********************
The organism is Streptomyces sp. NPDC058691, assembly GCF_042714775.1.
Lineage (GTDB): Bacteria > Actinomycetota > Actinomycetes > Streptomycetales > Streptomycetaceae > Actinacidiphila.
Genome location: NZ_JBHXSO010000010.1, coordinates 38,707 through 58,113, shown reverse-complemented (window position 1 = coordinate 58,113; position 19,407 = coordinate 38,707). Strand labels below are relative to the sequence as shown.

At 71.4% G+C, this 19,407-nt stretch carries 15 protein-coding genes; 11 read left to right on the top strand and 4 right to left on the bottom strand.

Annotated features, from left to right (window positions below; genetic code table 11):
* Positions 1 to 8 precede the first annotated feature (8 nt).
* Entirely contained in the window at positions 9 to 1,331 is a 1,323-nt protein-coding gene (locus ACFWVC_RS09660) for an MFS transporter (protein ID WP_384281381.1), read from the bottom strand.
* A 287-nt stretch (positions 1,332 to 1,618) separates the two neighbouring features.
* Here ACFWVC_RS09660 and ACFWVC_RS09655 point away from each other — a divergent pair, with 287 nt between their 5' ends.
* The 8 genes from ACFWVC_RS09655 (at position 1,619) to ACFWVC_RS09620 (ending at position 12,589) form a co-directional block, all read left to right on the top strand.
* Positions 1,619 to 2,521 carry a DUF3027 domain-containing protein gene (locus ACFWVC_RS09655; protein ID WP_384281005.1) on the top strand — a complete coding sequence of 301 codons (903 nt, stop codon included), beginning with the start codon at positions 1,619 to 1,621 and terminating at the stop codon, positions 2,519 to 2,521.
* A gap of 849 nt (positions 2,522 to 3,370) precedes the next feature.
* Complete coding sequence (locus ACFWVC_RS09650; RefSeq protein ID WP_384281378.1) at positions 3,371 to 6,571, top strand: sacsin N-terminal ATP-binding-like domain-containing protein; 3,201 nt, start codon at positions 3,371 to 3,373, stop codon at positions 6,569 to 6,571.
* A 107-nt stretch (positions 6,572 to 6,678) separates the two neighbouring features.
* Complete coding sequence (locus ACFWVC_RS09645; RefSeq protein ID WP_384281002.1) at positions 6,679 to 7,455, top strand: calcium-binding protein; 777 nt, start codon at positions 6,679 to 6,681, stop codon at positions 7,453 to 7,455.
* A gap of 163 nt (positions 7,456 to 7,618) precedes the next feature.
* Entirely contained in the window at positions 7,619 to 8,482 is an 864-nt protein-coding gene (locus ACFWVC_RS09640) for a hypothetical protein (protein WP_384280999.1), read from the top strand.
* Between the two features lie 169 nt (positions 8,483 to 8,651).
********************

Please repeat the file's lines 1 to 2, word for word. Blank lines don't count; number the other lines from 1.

The organism is Streptomyces sp. NPDC058691, assembly GCF_042714775.1.
Lineage (GTDB): Bacteria > Actinomycetota > Actinomycetes > Streptomycetales > Streptomycetaceae > Actinacidiphila.